Buffalo Springfield: Five Best Songs

Buffalo Springfield were a short-lived but influential Californian folk-rock band. They produced one of the defining protest songs of the 1960s, ‘For What It’s Worth’, and launched the careers of Neil Young, Stephen Stills, Richie Furay of Poco, and Jim Messina of Loggins and Messina.

Buffalo Springfield’s lineup was fluid – the temperamental Young quit and rejoined several times, while bassist Bruce Palmer was deported to Canada for drug offences. Their discography is patchy – of their three long playing records, their first album is formative and their last album was a contract fulfilling effort that was pieced together after the group had disbanded.

Despite their small discography, Buffalo Springfield had a handful of outstanding songs, and for fans of 1960s music, it’s worth seeking out 1967’s Buffalo Springfield Again or 1969’s compilation Retrospective. Some of Young’s work in the band is also covered on his excellent 1977 Decade compilation.

Here are five of my favourite Buffalo Springfield songs:

Rock & Roll Woman

written by Stephen Stills, from Buffalo Springfield Again (1967)

‘Rock & Roll Woman’ marks the first pairing of David Crosby and Stephen Stills on record – Crosby co-wrote the song and is rumoured to have added backing vocals. The pair would, of course, later team up in Crosby, Stills, and Nash.

For What It’s Worth

written by Stephen Stills, added to later versions of Buffalo Springfield (1966)

Stills’ ‘For What It’s Worth’ is Buffalo Springfield’s best known song. Despite its ubiquity in 1960s documentaries, it holds up, especially Young’s memorable lead guitar lines.

Broken Arrow

written by Neil Young, from Buffalo Springfield Again (1967)

Neil Young cut loose on this six minute multi-part epic, which kicks off with a pseudo-live excerpt of album opener ‘Mr. Soul’, and cycles through three verses, themed around the emptiness of fame, teenage angst, and hopelessness.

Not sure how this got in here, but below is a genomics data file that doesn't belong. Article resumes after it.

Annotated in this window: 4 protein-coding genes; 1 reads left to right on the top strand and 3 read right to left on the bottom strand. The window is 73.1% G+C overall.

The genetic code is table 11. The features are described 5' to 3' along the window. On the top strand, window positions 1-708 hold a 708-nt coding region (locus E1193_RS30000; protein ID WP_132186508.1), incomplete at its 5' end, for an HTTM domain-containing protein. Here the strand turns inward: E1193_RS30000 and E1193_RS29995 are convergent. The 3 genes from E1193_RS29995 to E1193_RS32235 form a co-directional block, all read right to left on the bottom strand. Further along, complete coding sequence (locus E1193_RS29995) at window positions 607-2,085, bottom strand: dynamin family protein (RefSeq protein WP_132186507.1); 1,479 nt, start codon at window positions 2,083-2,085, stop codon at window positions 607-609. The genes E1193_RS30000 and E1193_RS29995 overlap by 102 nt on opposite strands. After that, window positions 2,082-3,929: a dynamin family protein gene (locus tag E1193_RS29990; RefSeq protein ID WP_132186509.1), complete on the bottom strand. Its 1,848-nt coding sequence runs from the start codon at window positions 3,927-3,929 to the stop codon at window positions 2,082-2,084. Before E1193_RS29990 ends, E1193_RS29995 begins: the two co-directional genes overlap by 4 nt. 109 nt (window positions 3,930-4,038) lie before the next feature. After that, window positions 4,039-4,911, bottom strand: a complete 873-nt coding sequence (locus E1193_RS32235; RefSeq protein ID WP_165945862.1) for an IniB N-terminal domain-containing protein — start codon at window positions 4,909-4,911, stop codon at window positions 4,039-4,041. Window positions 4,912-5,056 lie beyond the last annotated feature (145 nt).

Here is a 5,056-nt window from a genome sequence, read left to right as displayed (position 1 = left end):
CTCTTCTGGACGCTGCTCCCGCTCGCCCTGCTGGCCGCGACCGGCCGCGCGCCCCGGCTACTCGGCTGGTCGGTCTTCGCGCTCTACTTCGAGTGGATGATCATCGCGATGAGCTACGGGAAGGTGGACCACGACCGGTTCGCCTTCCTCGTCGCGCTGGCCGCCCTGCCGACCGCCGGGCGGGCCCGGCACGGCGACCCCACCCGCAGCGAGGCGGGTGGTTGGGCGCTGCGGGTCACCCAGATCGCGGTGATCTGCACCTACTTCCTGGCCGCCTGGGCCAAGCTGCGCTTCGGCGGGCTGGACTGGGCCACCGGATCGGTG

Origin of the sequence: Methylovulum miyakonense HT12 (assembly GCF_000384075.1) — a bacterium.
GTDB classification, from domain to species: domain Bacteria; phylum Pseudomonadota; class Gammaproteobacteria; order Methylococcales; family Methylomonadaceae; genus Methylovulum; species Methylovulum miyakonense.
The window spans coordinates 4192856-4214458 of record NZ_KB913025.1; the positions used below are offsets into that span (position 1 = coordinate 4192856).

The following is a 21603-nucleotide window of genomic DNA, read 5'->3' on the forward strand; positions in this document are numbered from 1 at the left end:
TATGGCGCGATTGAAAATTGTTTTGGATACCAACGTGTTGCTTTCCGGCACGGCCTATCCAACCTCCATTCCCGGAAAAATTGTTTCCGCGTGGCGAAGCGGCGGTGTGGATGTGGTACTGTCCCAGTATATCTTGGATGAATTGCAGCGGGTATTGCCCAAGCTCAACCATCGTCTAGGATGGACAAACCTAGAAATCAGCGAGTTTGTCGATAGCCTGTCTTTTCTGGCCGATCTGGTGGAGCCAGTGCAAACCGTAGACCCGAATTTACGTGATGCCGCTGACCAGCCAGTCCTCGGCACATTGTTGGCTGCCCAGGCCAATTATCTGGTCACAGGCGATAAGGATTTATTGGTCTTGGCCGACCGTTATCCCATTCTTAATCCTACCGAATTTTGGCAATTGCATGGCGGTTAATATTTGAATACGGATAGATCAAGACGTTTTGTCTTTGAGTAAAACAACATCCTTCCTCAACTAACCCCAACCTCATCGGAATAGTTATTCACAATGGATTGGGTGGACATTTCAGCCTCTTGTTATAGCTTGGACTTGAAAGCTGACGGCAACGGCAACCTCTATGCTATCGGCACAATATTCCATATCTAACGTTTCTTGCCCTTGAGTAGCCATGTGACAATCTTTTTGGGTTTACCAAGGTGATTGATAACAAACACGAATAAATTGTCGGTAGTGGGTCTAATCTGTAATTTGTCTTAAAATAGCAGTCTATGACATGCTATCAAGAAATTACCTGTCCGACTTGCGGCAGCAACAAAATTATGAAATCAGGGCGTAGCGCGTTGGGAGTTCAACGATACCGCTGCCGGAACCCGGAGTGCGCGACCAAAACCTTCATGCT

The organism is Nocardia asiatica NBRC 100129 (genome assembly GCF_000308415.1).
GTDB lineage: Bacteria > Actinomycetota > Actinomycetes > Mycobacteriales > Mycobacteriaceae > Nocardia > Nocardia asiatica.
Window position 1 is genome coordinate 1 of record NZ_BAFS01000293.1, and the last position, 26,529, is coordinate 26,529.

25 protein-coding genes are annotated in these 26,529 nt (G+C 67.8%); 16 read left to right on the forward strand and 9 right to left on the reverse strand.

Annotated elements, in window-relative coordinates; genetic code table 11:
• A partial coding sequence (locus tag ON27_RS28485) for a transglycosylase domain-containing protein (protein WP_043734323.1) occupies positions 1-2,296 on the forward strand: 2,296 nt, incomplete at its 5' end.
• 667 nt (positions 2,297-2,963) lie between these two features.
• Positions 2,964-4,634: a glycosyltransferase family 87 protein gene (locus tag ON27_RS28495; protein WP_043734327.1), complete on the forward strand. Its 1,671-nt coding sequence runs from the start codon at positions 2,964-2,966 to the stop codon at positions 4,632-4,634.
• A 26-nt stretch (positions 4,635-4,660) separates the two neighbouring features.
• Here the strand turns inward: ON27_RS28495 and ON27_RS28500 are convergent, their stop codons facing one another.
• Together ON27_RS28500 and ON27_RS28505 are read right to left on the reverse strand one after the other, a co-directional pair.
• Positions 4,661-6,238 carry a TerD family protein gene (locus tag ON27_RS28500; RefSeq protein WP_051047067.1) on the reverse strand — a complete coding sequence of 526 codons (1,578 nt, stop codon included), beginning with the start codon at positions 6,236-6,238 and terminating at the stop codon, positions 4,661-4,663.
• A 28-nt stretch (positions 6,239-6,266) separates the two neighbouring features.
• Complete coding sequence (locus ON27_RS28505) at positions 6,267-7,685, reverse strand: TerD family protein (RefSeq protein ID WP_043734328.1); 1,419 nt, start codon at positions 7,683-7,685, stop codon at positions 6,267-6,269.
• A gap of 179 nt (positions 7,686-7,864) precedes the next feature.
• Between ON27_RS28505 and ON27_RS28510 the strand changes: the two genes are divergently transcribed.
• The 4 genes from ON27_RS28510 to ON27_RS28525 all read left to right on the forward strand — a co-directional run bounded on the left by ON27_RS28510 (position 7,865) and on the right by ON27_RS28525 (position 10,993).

written by Stephen Stills, from Buffalo Springfield Again (1967)

Not to be outdone by Young, Stills contributed his own multi-part song to Buffalo Springfield Again, with lots of banjo.

Expecting To Fly

written by Neil Young, from Buffalo Springfield Again (1967)

On hiatus from Buffalo Springfield, Neil Young recorded this song with Phil Spector sideman Jack Nitzsche, with the expectation that it would appear on a solo project. It has an otherworldly beauty, with Young’s high pitched vocal perfectly suited to the song’s quiet beauty.

Do you have a favourite Buffalo Springfield song? Should I have included ‘Mr. Soul’, ‘Hung Upside Down’, or ‘I Am A Child’?

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  1. Great picks. …Again is one of my favourite Young related releases, so I’d probably pick the four you’ve selected from that one and add Mr. Soul in place of For What It’s Worth.

    • I was pretty tempted to go five from Buffalo Springfield Again – I’m also a big fan of Stills’ ‘Hung Upside Down’ – but it felt wrong to leave off ‘For What It’s Worth’. I’ve heard it a lot, but still really like Young’s lead guitar.

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